There are also some hosted options available on the market, including the recently released Infrastructure Monitoring by Logz.io, which offers an easy correlation between metrics and logs within the same user interface.

Grafana was built to support the time-series data model that Prometheus is based on. Therefore, it is the ideal tool to visualize the metrics Prometheus provides. Prometheus is designed for working with modern technologies like Kubernetes, serverless architecture, and microservices. As a result, it can provide the kind of data DevOps staff need to maintain a high-availability production environment. 

Grafana comes with the ability to upload ready-made dashboards for use with each of these modern technologies. Additionally, the user community at large has developed dashboards with many visualizations for a variety of use cases related to these technologies. Preconfigured dashboards work with Prometheus servers and provide valuable information for DevOps teams from the moment they enter production.

Metamonitoring: Monitor the Monitoring Systems

Another way to employ the Grafana-Prometheus combination is by monitoring the monitoring tools themselves. Prometheus is an excellent metrics collector, but when in use to monitor an application, you must also keep track of the other systems. Those systems monitor the application, track their users’ experiences, and constantly ensure that all the monitoring services a work.

For log management, most DevOps teams use the ELK Stack, Splunk, or one of the many other logging systems that can help with root cause analysis. For continual validation of the application’s availability, tools like Pingdom and Uptime Robot are very popular

You have to validate the availability and performance of these tools or services as well, as they are part of the production environment’s mission-critical stack. With that in mind, both Grafana and Prometheus come with built-in solutions for these tools. Prometheus has exporters that collect relevant metrics, and Grafana visualizes those metrics in a variety of dashboards.

Uptime robot metrics visualization with Grafana and Prometheus
Uptime robot metrics visualization with Grafana and Prometheus

Grafana, through its template variables feature, allows you to work with different Prometheus servers by simply switching between them in the dashboard view.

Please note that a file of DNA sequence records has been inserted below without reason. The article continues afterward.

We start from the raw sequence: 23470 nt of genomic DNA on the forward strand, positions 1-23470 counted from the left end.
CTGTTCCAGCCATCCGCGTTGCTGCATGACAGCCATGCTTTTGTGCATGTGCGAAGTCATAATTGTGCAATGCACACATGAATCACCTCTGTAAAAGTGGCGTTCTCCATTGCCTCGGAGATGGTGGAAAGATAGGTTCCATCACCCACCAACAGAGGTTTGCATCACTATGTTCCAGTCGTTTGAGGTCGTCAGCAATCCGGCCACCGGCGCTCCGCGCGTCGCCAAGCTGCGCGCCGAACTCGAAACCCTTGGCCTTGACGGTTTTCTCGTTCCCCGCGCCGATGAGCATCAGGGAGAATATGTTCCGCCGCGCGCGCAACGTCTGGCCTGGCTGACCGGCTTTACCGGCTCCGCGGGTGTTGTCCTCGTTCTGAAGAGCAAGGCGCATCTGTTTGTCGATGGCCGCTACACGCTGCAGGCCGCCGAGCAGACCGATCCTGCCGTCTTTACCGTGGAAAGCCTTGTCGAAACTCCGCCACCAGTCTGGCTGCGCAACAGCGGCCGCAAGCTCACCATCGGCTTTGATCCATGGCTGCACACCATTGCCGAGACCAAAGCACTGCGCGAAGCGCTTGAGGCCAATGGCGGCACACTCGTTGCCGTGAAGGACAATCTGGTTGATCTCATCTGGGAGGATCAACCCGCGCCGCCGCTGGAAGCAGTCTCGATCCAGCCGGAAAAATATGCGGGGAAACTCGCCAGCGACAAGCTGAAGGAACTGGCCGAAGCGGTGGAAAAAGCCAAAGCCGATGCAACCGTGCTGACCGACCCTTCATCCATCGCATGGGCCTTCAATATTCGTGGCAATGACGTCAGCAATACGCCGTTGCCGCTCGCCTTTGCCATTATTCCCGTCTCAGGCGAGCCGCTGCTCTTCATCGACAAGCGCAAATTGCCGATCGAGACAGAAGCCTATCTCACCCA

Here, one centralized Grafana instance pulls data from several Prometheus servers and displays each’s respective data.

Alerts

Both tools have an alerting module. However, the UI of Prometheus’ alert manager doesn’t meet the needs of most DevOps and production teams. Grafana provides a more straightforward solution to this problem. Whenever you create a table and query the label “alerts,” all of the alerts that Prometheus offers can display in a single pane.

Grafana alerts can display alongside Prometheus alerts, since they close gaps in the Prometheus alerting module.

The software also has many integrations with collaboration tools. In one of its latest versions, a new feature allows a user to send an image of a graph representing the specific generated alert.

Grafana renders the panel associated with the alert rule as a PNG image and includes it in the notification. This way, all of the collaboration systems can easily display the image. 

Monitoring the Monitoring Tools

Just like other applications and systems, Grafana and Prometheus are not fail-safe. The monitoring state of mind requires DevOps to keep all production services available. Since both Grafana and Prometheus are production-supporting systems, they also need monitoring.

In the case of large-scale applications, DevOps teams have already invested significant effort in production maintenance. Requiring them to also maintain a large-scale monitoring stack is rarely worth the financial and energetic investment, since Grafana can easily be outsourced to a managed solution.

Doing so creates confidence and peace of mind for DevOps teams while providing the same visibility and functionality as a self-managed system.

Conclusion

Grafana and Prometheus work so well together that tools like RabbitMQ now have built-in support for both. Both continue to develop new features and capabilities. Likewise, the community extends both, making the future of this partnership very bright.

Every DevOps and SRE team that chooses to implement Prometheus and Grafana together will gain from their integration. Anticipated metrics for newly supported tools, measurements, visualizations, and dashboards promise to make this pairing even more effective.